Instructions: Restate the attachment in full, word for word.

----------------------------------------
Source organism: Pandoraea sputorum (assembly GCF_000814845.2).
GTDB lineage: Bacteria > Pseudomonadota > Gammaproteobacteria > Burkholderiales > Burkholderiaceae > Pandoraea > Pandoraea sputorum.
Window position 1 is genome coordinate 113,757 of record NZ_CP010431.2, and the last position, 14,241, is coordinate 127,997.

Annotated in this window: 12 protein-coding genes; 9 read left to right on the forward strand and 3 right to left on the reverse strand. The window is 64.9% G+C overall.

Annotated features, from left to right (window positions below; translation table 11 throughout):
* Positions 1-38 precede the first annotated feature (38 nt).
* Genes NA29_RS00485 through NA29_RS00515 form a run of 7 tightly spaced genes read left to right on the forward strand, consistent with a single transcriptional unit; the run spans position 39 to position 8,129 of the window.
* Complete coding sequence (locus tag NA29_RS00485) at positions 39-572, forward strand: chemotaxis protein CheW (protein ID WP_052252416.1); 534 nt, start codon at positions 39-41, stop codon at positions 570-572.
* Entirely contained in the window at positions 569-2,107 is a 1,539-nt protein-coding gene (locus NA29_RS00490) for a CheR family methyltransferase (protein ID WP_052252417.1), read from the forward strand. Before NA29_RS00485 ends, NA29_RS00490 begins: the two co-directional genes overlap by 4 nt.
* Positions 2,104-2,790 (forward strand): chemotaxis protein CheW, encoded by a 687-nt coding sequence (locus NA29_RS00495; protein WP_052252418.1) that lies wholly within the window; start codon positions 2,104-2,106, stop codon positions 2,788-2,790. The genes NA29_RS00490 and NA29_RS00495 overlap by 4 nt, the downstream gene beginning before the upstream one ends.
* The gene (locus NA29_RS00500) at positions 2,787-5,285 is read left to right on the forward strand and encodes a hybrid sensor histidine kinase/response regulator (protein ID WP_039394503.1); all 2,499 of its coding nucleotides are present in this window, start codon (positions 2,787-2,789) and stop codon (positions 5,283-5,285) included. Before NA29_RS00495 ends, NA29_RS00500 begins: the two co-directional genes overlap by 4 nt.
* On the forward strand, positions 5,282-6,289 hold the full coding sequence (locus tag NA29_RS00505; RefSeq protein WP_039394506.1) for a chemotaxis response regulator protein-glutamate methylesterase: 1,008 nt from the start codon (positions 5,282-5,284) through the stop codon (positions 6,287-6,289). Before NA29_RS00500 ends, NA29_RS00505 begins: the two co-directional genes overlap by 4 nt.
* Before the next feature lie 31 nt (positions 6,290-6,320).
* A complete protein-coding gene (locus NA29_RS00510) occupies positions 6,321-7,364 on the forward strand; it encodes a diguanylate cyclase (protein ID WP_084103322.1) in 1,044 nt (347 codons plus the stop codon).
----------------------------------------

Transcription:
Source organism: Pandoraea sputorum (assembly GCF_000814845.2).
GTDB lineage: Bacteria > Pseudomonadota > Gammaproteobacteria > Burkholderiales > Burkholderiaceae > Pandoraea > Pandoraea sputorum.
Window position 1 is genome coordinate 113,757 of record NZ_CP010431.2, and the last position, 14,241, is coordinate 127,997.

Annotated in this window: 12 protein-coding genes; 9 read left to right on the forward strand and 3 right to left on the reverse strand. The window is 64.9% G+C overall.

Annotated features, from left to right (window positions below; translation table 11 throughout):
* Positions 1-38 precede the first annotated feature (38 nt).
* Genes NA29_RS00485 through NA29_RS00515 form a run of 7 tightly spaced genes read left to right on the forward strand, consistent with a single transcriptional unit; the run spans position 39 to position 8,129 of the window.
* Complete coding sequence (locus tag NA29_RS00485) at positions 39-572, forward strand: chemotaxis protein CheW (protein ID WP_052252416.1); 534 nt, start codon at positions 39-41, stop codon at positions 570-572.
* Entirely contained in the window at positions 569-2,107 is a 1,539-nt protein-coding gene (locus NA29_RS00490) for a CheR family methyltransferase (protein ID WP_052252417.1), read from the forward strand. Before NA29_RS00485 ends, NA29_RS00490 begins: the two co-directional genes overlap by 4 nt.
* Positions 2,104-2,790 (forward strand): chemotaxis protein CheW, encoded by a 687-nt coding sequence (locus NA29_RS00495; protein WP_052252418.1) that lies wholly within the window; start codon positions 2,104-2,106, stop codon positions 2,788-2,790. The genes NA29_RS00490 and NA29_RS00495 overlap by 4 nt, the downstream gene beginning before the upstream one ends.
* The gene (locus NA29_RS00500) at positions 2,787-5,285 is read left to right on the forward strand and encodes a hybrid sensor histidine kinase/response regulator (protein ID WP_039394503.1); all 2,499 of its coding nucleotides are present in this window, start codon (positions 2,787-2,789) and stop codon (positions 5,283-5,285) included. Before NA29_RS00495 ends, NA29_RS00500 begins: the two co-directional genes overlap by 4 nt.
* On the forward strand, positions 5,282-6,289 hold the full coding sequence (locus tag NA29_RS00505; RefSeq protein WP_039394506.1) for a chemotaxis response regulator protein-glutamate methylesterase: 1,008 nt from the start codon (positions 5,282-5,284) through the stop codon (positions 6,287-6,289). Before NA29_RS00500 ends, NA29_RS00505 begins: the two co-directional genes overlap by 4 nt.
* Before the next feature lie 31 nt (positions 6,290-6,320).
* A complete protein-coding gene (locus NA29_RS00510) occupies positions 6,321-7,364 on the forward strand; it encodes a diguanylate cyclase (protein ID WP_084103322.1) in 1,044 nt (347 codons plus the stop codon).